Figure 8.— Average UV and Ly surface brightness profiles and the effect of star formation in the outer halo. In each panel, observational data are taken from Momose et al. (2014) with open circles representing the region where the data starts to be limited by systematics. Left: Comparison of our UV profiles with observational data. The black curve is the average profile from our initial model. The blue curve shows the effect of removing star formation in the outer halo, keeping only the star forming emission from the central LAE. The dashed line is drawn at , which is the level of systematic effects in the image stacking analysis (see the text). This line represents an upper limit for any extended UV emission that actually occurs. Right: The corresponding changes in the model Ly profile. The black curve shows our total Ly profile, and the blue curve shows the effect of removing star formation emission from the outer halo. The gray shaded region in the right panel gives an idea of the spread of the profile, obtained by excluding the LAE with the faintest or the brightest extended profiles from the average.

Although the best currently available data is limited by systematics, the UV profile in combination with the Ly profile can help to constrain the nature of LAHs. Our investigation implies that cooling radiation in the outer halo may play a significant role in forming extended Ly halos (e.g., contributing more than half of the emission), a prediction that can be tested with tighter observational constraints on the UV profile. The caveats and more discussions are presented in the next section.

4. Summary and Discussion

We perform Ly radiative transfer modeling of LAEs with a high resolution hydrodynamic cosmological galaxy formation simulation to study the extended Ly-emitting halos recently discovered in observation from image stacking analysis. We develop a method to compute the mean surface brightness profile from averaging over many different viewing directions. We consider nine model LAEs residing in halos of and find their mean Ly surface brightness profile to be in remarkable agreement with the observed profile in Momose et al. (2014), at both the central and extended parts.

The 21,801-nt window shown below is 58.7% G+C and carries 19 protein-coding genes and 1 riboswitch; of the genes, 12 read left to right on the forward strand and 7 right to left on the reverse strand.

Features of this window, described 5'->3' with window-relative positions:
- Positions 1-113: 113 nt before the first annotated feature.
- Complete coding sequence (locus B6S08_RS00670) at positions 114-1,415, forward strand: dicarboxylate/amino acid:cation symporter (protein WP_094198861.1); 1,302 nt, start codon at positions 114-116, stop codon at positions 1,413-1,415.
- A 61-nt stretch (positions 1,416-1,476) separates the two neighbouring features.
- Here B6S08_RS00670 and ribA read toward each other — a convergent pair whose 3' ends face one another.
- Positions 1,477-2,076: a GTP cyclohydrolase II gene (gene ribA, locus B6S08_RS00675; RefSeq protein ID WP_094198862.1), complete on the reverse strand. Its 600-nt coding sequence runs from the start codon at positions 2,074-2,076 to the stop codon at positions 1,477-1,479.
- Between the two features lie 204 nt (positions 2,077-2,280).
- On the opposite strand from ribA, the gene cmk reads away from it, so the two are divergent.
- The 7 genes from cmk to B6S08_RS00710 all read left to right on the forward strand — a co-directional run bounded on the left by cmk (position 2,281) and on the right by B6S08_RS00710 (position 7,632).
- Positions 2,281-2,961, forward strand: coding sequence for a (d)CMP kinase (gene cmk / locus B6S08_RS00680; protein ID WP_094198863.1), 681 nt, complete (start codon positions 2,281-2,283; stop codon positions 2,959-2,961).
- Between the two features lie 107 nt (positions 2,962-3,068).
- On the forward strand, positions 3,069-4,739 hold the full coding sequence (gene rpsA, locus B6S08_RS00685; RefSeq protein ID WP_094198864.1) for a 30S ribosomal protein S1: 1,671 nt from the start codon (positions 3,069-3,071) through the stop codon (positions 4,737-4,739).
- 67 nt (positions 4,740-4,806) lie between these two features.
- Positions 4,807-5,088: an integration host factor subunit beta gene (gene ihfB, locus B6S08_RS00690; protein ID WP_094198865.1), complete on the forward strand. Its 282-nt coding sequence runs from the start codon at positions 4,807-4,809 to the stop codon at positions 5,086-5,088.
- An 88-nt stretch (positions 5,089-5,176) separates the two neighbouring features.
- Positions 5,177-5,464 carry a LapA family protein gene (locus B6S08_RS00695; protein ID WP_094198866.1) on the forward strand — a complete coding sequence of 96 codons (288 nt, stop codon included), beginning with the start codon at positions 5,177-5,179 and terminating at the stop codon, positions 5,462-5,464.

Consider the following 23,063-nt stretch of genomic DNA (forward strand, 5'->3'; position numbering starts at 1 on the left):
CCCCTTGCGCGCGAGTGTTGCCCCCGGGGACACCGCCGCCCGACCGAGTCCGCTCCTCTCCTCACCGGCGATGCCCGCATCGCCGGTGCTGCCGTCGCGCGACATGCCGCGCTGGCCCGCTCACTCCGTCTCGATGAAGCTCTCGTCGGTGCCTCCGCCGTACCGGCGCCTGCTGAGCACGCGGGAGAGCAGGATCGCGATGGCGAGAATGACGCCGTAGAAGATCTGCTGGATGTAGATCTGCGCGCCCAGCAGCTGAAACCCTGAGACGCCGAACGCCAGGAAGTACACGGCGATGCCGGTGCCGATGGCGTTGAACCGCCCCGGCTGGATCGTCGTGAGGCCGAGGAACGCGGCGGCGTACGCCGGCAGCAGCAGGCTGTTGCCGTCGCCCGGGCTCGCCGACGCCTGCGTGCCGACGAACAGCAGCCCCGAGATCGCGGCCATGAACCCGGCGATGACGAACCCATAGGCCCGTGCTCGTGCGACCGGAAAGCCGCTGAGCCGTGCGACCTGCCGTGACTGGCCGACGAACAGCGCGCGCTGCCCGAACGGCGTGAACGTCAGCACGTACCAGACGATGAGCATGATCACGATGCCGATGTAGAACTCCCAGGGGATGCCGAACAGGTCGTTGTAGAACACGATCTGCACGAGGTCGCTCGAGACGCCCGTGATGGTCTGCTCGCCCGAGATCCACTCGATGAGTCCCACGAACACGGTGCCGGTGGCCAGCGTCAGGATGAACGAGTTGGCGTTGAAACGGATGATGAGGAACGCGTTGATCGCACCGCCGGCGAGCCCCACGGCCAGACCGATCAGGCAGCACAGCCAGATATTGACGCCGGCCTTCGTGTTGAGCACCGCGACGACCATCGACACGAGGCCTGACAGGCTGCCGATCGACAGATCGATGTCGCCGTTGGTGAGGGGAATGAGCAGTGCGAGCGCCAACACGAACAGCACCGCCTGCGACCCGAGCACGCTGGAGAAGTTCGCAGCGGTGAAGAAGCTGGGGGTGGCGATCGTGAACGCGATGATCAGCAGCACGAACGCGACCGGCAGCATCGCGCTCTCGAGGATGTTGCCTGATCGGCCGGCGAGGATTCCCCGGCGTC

To investigate the origin of the extended Ly emission, we decompose the profile into contributions from Ly photons produced in different regions, which include the central LAE in each simulation box, dense regions of high star formation activity spatially separated from the central LAE (dubbed as “knots”), and faint background areas. The latter two outer halo components are associated with satellite galaxies or tidally stripped materials in the halo.

Ly photons originating near the halo center (from both star formation and cooling radiation) but scattered to large radii by the hydrogen atoms in the CGM do produce an extended Ly halo, as predicted by, e.g., Laursen & Sommer-Larsen (2007)111Cooling radiation in the outer halo is also included in Laursen & Sommer-Larsen (2007). However, there is no discussion on its contribution to the LAH for an obvious reason – LAHs had not yet been discovered in observations. and Zheng et al. (2011b). However, our radiative transfer model with the high-resolution galaxy formation simulation shows that such a contribution alone is not able to explain the surface brightness level of the observed LAH (e.g., lower by a factor of 10 around ). Instead, the extended LAH is dominated by emission from the knots and the background regions of the outer halo. The result implies that scattering of Ly photons from bright, central sources is less important in forming LAHs than previously thought.